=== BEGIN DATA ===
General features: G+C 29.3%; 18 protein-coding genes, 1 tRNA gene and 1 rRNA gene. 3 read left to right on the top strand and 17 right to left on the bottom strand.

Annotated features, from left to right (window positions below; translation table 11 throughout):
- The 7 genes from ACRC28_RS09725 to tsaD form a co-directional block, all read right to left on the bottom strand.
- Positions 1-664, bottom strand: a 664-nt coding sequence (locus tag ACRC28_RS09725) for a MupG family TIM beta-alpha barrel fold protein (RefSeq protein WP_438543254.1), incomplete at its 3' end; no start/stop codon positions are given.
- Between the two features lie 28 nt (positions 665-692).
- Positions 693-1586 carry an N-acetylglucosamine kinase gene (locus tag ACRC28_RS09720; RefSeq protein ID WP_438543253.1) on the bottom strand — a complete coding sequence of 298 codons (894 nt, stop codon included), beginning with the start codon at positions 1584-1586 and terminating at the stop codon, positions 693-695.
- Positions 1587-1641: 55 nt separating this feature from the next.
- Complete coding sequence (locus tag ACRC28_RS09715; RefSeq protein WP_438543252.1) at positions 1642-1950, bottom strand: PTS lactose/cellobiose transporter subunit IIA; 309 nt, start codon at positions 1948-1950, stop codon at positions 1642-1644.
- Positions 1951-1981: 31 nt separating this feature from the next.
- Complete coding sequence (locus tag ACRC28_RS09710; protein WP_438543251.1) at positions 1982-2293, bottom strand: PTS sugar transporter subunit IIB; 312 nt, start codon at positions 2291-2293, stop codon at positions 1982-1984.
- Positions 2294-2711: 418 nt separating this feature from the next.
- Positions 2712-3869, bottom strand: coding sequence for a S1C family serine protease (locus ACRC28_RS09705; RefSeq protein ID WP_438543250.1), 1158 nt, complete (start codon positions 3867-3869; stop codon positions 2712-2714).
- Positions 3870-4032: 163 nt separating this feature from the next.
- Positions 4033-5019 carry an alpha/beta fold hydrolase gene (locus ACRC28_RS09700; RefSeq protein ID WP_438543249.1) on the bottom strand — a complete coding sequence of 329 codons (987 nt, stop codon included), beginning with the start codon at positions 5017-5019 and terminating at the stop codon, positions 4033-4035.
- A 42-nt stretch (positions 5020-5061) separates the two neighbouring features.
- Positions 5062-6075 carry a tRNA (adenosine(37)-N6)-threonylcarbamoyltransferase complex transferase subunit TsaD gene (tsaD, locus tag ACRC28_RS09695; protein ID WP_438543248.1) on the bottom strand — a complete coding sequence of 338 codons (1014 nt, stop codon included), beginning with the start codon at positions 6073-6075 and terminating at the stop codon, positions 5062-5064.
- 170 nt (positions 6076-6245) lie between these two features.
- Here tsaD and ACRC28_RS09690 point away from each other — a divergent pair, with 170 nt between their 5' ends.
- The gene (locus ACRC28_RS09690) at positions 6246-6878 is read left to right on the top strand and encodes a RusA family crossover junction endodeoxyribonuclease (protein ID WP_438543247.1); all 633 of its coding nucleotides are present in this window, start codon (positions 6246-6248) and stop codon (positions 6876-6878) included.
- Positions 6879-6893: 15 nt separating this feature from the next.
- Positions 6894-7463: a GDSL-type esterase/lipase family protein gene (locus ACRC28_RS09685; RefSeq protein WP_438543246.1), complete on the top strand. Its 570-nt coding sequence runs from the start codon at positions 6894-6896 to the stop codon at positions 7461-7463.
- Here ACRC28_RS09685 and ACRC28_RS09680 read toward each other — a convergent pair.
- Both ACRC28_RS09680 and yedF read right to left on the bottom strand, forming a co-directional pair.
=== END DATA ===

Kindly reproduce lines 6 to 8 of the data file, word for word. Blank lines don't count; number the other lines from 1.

- Positions 693-1586 carry an N-acetylglucosamine kinase gene (locus tag ACRC28_RS09720; RefSeq protein ID WP_438543253.1) on the bottom strand — a complete coding sequence of 298 codons (894 nt, stop codon included), beginning with the start codon at positions 1584-1586 and terminating at the stop codon, positions 693-695.
- Positions 1587-1641: 55 nt separating this feature from the next.
- Complete coding sequence (locus tag ACRC28_RS09715; RefSeq protein WP_438543252.1) at positions 1642-1950, bottom strand: PTS lactose/cellobiose transporter subunit IIA; 309 nt, start codon at positions 1948-1950, stop codon at positions 1642-1644.